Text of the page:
According to the latest research, men who drink several cups of coffee a day reduce their risk of gout.
Canadian scientists suggest that drinking 6 cups of coffee a day can cut the incidence of the disease in men at risk by 40 percent.
The scientists at the University of British Columbia reached this conclusion after looking at the data from two studies, where uric acid levels were measured.
One study over a 12 year period involved 46,000 men, while the other looked at 14,000 men and women over a 6 year period.
The researchers found that while tea did not have an effect on reducing gout, decaffeinated coffee consumption did, which they say indicates that it is unlikely that it is the caffeine in the beverage that keeps uric acid levels down.
Gout is a form of inflammatory arthritis, which commonly affects people in their large toe; more men than women are affected by the disease.
The symptoms of gout are often joint pains in the lower limbs, which happen when uric acid crystallises out of the blood into the joints; it has been suggested in the past that the drinking of excessive amounts of beer, or eating too much red meat are thought to cause many cases.
Treatment usually involves anti-inflammatory drugs, a change in diet and drinking more water; in severe cases, powerful drugs are given to reduce uric acid levels in the blood.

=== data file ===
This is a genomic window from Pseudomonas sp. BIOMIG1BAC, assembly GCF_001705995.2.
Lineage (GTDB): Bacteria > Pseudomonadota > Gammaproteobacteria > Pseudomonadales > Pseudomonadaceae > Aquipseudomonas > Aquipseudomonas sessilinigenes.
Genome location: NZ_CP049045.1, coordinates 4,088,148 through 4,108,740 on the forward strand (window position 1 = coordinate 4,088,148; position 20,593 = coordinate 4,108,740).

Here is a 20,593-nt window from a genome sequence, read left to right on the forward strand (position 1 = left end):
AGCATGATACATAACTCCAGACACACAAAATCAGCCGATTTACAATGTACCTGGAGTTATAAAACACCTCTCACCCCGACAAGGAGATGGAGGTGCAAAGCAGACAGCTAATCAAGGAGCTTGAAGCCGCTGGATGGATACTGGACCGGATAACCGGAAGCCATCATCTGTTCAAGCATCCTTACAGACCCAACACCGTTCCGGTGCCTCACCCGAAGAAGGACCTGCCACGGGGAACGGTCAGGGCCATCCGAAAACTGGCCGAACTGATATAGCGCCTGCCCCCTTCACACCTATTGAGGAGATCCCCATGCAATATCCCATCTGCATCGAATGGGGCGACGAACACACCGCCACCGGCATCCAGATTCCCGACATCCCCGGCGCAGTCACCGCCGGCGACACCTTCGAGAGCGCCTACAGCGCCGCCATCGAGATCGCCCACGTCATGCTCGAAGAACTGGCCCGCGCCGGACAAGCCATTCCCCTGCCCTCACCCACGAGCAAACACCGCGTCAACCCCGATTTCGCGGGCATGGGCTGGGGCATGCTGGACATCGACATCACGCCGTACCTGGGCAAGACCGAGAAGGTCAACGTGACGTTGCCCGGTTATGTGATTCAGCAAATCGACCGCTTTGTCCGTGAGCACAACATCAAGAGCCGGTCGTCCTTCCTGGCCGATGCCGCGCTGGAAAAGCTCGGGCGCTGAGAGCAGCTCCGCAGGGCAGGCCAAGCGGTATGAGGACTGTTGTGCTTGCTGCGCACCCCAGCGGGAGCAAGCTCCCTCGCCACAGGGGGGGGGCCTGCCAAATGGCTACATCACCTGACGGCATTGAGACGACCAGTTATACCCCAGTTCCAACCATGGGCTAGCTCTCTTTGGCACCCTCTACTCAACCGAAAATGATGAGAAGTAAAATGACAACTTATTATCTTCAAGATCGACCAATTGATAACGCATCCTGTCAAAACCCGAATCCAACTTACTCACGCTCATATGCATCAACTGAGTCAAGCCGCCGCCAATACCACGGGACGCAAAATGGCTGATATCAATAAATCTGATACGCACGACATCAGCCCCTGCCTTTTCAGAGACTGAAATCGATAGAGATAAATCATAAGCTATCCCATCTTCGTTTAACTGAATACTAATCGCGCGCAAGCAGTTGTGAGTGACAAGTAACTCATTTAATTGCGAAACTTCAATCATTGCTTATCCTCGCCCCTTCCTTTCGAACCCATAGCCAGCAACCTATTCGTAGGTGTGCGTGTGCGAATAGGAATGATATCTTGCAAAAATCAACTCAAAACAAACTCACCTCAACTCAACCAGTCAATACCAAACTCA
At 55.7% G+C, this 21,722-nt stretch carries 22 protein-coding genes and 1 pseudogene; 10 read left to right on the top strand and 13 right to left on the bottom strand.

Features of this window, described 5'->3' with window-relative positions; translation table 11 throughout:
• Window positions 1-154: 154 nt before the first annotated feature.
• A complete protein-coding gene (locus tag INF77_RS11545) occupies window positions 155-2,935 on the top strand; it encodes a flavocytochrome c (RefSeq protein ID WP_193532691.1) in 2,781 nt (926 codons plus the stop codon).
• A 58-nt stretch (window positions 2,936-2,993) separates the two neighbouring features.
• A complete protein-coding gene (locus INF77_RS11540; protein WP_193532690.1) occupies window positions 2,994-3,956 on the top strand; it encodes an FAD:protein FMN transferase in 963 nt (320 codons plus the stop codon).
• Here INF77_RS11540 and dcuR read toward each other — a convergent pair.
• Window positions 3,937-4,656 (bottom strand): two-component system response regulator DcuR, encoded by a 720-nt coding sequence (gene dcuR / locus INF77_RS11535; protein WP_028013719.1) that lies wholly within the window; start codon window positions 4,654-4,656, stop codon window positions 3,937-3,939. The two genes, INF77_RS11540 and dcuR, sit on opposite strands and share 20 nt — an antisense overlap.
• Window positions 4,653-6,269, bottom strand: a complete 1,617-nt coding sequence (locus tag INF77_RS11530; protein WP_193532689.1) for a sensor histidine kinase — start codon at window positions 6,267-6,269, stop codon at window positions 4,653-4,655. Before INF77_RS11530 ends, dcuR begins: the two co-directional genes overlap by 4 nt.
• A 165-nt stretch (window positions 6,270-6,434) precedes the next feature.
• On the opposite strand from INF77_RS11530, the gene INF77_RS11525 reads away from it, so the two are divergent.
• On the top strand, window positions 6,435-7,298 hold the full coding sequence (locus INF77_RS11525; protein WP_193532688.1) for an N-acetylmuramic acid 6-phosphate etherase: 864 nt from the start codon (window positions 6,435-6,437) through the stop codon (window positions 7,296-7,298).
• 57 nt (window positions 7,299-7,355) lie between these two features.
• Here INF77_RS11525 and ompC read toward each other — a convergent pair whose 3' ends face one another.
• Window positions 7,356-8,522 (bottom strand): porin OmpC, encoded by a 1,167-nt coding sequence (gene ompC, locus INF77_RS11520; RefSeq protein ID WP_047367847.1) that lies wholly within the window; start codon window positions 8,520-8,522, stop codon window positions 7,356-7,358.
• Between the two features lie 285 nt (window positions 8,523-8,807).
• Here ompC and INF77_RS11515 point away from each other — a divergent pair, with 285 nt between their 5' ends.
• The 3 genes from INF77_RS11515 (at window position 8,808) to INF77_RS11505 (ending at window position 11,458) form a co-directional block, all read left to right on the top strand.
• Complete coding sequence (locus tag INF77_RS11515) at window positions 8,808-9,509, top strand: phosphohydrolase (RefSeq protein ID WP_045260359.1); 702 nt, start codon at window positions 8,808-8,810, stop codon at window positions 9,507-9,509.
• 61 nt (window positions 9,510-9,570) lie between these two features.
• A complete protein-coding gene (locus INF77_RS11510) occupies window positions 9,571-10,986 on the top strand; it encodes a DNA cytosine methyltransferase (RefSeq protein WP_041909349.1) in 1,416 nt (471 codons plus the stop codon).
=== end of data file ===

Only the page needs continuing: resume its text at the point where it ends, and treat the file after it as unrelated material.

Lead researcher Dr. Hyon Choi says while coffee intake may be beneficial in the prevention and management of gout people are not advised to start drinking lots of coffee in order to avoid gout.
The researchers say there is an established link between higher insulin levels and higher uric acid levels; they believe that coffee lowers the insulin levels in the blood.
The results support the findings of a previous but smaller, Japanese study.
Experts however say that high blood uric acid levels does not always cause gout and many people with elevated uric acid levels throughout life never have an attack of gout.
Coffee is one of the most widely consumed beverages in the world and almost half the U.S. population drink 2 cups each day.
The research is published in the June issue of Arthritis Care and Research.